This article was first published in the July edition of Media Pulse – Omnicom Media Group’s monthly highlights on relevant media insights, intelligence and trends.
Two countries on opposite sides of the world are currently in an arms race to become the first “cashless” society on the planet, and they couldn’t be more different. Both Denmark and the Philippines are passing legislation that encourages consumers and businesses alike to dump their notes and coins and go electronic. It’s been two years since mobile banking overtook web banking with smartphone penetration in Danish households nearing 80%. Is it a pipe dream, or is it a realistic goal to think someday in our lifetime we’ll be using apps or even our faces to pay for goods and services?
The e-peso is the Philippines answer to the cash problem. Bolstered by an initiative backed by the government, USAID, and the country’s big banks, the ultimate goal is to turn the island nation into a “cash-lite” economy by 2020. This could be a tall order for a country in which 98% of all retail transactions take place in cash, and only 26% of citizens have access to formal financial channels.
And then there’s Scandinavia. Denmark, in particular, sees a cashless future as early as 2016 (yes, next year) thanks to tabled regulations that seek to make it legal for retailers to refuse cash currency. The flipside is that cash currently accounts for only 6% of Denmark’s purchases, and an inherent trust in technology by citizens goes a long way toward making the goal a reality.
Two different markets, using cash in a completely different way – so why the move toward a “new normal”? And they’re not the only players in the cashless arena; everyone from Rwanda to Great Britain are testing the waters through governmental regulation and third-party e-payment platforms. No matter which nation goes coinless and cashless first, the bigger unanswered question remains: is it actually a good idea?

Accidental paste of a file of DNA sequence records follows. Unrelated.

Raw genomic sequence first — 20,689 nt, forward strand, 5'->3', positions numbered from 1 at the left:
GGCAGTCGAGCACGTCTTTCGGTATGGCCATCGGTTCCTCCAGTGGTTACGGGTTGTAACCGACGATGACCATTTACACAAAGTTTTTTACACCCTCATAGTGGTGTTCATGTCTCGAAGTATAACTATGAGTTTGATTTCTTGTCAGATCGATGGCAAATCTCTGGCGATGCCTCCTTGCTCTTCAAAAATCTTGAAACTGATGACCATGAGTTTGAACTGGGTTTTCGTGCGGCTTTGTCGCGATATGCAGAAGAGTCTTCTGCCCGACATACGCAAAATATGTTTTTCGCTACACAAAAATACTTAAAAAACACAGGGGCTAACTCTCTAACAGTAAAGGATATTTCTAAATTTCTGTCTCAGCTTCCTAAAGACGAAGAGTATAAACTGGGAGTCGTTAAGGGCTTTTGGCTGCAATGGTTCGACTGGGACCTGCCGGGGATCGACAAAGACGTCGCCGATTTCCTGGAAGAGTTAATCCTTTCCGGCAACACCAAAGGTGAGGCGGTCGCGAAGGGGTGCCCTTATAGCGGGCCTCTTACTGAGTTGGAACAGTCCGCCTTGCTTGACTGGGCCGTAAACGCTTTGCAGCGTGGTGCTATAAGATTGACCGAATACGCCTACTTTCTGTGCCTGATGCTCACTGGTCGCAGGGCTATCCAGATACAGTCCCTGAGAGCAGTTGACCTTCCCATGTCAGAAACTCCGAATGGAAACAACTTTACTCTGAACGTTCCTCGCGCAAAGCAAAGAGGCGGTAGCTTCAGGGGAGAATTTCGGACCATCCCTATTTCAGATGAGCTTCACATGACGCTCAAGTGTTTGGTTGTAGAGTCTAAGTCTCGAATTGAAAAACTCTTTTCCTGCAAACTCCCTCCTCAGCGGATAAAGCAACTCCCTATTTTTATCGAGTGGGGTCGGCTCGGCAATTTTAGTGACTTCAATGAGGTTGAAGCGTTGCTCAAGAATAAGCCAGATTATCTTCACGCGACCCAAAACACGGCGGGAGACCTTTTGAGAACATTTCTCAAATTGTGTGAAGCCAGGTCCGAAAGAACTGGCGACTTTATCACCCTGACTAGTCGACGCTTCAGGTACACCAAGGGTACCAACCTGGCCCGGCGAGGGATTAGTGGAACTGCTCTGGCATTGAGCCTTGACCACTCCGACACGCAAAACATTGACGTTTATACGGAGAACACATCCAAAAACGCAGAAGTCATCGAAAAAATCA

While proponents argue for increased transparency, traceability, and security through e-payments, doubters point to cyber threats and the marginalization of current cash users like the poor and the elderly. Is it fair to require people to use a mobile app or a line of credit to pay for goods when they may not be able to afford a smartphone?
High income countries are currently the most likely contenders for going cashless, averaging about five e-payment transactions per week, per resident. And they’re also already the most likely to be targeted for cyber-security hacks. But as emerging markets like the Philippines adopt mobile usage at record rates, the opportunities for cash-free transactions grow, too. And where do marketers fit into the puzzle? Well, imagine paying for coffee with a scan of your phone and instantly receiving a rebate on a croissant. Want to donate to a local charity? Your e-payment comes with a handy-dandy click of a button for writing off that donation, too. The reality is, cash is no longer king. Going cashless is… well, easy. In fact, we may soon live in a world where bitcoin have more cache than Benjamins… but what will we sacrifice if we do?